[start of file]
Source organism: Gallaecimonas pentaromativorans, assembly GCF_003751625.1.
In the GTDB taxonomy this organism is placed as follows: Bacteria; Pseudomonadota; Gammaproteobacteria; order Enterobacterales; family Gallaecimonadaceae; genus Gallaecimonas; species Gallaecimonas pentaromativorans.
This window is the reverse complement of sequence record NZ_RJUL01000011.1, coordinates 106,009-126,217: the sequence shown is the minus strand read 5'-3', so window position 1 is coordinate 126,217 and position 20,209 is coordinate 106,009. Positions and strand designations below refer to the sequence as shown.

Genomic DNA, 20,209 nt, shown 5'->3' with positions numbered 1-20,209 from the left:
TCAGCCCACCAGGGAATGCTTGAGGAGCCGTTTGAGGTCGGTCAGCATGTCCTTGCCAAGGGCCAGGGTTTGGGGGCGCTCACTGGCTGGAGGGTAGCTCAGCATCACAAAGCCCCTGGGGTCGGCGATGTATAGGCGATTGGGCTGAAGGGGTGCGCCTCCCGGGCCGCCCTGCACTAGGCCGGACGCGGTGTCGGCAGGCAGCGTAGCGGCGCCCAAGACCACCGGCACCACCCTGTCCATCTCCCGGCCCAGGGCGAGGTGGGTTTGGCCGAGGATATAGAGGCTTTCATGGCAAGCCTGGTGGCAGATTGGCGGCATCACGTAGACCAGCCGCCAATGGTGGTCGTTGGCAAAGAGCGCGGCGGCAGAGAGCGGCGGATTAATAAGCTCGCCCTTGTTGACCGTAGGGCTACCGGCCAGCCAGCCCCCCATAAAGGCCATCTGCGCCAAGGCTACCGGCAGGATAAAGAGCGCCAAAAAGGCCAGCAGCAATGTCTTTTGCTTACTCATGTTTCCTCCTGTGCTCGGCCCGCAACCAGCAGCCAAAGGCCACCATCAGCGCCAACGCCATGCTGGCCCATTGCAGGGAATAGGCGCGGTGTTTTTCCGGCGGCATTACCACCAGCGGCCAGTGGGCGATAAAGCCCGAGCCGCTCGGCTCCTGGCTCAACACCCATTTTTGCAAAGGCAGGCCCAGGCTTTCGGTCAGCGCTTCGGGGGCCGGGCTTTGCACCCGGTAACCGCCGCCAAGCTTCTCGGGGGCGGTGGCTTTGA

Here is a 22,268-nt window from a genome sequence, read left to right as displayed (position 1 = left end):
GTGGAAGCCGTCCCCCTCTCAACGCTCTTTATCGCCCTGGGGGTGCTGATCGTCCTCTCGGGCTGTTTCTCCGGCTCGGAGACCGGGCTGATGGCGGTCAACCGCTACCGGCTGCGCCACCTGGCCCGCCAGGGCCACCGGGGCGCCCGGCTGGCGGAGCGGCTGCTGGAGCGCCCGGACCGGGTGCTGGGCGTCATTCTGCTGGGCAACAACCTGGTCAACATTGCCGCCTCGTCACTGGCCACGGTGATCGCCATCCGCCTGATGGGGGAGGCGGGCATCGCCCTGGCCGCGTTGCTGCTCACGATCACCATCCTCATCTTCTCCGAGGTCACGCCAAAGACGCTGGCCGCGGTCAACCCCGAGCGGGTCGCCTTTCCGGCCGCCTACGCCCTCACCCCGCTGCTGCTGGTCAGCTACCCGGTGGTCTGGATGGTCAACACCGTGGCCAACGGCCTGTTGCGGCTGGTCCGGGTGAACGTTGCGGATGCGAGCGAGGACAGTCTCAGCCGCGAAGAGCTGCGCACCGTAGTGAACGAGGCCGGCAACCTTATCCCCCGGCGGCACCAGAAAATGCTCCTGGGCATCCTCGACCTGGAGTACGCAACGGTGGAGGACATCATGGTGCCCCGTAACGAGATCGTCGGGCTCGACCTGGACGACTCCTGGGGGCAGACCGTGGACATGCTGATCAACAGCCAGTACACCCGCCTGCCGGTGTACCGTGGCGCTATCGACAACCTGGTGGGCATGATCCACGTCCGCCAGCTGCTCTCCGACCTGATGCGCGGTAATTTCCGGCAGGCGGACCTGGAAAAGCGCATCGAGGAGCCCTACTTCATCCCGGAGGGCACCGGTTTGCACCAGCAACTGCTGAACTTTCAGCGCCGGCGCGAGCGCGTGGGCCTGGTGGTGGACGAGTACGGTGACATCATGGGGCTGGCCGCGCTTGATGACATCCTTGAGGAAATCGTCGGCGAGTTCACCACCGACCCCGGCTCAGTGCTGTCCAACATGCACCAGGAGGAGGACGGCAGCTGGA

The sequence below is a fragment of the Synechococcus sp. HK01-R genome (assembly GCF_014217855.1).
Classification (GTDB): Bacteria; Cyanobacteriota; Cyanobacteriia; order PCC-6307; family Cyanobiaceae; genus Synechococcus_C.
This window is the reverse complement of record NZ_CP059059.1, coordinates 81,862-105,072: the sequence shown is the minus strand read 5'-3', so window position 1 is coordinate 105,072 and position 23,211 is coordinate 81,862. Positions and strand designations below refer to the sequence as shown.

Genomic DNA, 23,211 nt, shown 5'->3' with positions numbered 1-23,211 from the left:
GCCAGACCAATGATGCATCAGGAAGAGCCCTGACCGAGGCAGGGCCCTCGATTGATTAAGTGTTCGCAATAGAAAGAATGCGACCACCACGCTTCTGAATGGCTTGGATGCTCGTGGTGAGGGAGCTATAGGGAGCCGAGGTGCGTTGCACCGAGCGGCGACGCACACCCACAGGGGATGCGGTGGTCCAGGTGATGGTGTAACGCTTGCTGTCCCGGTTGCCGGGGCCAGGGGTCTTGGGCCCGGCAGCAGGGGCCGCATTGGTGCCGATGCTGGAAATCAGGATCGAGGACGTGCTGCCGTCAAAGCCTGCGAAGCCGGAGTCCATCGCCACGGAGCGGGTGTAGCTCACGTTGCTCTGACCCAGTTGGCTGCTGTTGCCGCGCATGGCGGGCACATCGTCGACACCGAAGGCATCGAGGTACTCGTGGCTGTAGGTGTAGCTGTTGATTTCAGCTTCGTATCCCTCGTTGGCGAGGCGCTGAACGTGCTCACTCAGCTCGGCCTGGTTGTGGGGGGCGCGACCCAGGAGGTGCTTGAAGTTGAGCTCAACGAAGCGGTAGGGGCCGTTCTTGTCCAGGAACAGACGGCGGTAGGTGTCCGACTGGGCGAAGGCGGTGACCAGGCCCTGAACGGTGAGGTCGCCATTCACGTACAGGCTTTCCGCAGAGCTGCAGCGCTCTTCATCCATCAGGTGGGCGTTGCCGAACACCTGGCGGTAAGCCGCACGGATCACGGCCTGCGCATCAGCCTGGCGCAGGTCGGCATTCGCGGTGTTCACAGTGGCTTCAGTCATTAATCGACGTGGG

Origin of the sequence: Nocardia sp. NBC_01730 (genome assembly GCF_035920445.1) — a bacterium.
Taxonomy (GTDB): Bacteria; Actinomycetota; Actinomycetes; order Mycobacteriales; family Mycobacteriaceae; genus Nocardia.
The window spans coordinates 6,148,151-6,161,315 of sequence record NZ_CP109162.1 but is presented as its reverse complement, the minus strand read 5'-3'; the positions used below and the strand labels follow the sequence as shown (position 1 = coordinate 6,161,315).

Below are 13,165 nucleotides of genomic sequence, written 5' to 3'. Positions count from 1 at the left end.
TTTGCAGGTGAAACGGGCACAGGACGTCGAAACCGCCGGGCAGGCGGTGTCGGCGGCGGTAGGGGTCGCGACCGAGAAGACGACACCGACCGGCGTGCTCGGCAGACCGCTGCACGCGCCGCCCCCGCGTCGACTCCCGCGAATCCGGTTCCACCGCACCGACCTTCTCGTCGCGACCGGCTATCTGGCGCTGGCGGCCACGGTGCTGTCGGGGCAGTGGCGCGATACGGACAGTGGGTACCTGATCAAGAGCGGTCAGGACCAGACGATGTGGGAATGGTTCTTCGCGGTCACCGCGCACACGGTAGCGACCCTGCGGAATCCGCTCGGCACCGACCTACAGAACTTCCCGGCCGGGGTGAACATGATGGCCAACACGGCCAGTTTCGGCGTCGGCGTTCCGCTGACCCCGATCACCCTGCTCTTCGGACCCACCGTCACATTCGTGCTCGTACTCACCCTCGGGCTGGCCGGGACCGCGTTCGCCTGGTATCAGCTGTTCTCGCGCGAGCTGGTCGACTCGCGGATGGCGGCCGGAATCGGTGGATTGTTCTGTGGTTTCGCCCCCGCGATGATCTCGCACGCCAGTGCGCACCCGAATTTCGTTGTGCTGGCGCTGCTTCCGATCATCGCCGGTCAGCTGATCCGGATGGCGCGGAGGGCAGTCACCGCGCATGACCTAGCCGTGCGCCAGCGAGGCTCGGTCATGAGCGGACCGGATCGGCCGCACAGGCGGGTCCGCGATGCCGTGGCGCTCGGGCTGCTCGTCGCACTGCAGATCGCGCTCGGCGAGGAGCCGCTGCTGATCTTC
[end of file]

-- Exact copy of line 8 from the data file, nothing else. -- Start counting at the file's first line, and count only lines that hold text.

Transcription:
The sequence below is a fragment of the Synechococcus sp. HK01-R genome (assembly GCF_014217855.1).